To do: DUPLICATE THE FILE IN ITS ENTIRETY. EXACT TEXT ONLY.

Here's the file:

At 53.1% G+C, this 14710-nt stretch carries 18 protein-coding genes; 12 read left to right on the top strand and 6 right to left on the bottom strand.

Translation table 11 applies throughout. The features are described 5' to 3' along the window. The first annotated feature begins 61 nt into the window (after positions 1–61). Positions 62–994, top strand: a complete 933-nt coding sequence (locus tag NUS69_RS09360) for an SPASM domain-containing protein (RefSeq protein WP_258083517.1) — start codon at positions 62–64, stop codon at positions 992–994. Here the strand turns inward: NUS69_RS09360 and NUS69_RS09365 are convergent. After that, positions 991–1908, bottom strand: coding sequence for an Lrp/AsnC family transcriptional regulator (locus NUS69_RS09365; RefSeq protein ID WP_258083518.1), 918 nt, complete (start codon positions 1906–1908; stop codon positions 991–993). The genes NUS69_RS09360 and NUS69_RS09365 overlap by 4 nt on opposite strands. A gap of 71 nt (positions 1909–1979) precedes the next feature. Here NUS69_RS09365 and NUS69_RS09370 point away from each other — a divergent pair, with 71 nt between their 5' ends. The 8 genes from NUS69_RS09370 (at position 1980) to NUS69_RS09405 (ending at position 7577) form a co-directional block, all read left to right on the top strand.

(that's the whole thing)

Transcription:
At 53.1% G+C, this 14710-nt stretch carries 18 protein-coding genes; 12 read left to right on the top strand and 6 right to left on the bottom strand.

Translation table 11 applies throughout. The features are described 5' to 3' along the window. The first annotated feature begins 61 nt into the window (after positions 1–61). Positions 62–994, top strand: a complete 933-nt coding sequence (locus tag NUS69_RS09360) for an SPASM domain-containing protein (RefSeq protein WP_258083517.1) — start codon at positions 62–64, stop codon at positions 992–994. Here the strand turns inward: NUS69_RS09360 and NUS69_RS09365 are convergent. After that, positions 991–1908, bottom strand: coding sequence for an Lrp/AsnC family transcriptional regulator (locus NUS69_RS09365; RefSeq protein ID WP_258083518.1), 918 nt, complete (start codon positions 1906–1908; stop codon positions 991–993). The genes NUS69_RS09360 and NUS69_RS09365 overlap by 4 nt on opposite strands. A gap of 71 nt (positions 1909–1979) precedes the next feature. Here NUS69_RS09365 and NUS69_RS09370 point away from each other — a divergent pair, with 71 nt between their 5' ends. The 8 genes from NUS69_RS09370 (at position 1980) to NUS69_RS09405 (ending at position 7577) form a co-directional block, all read left to right on the top strand.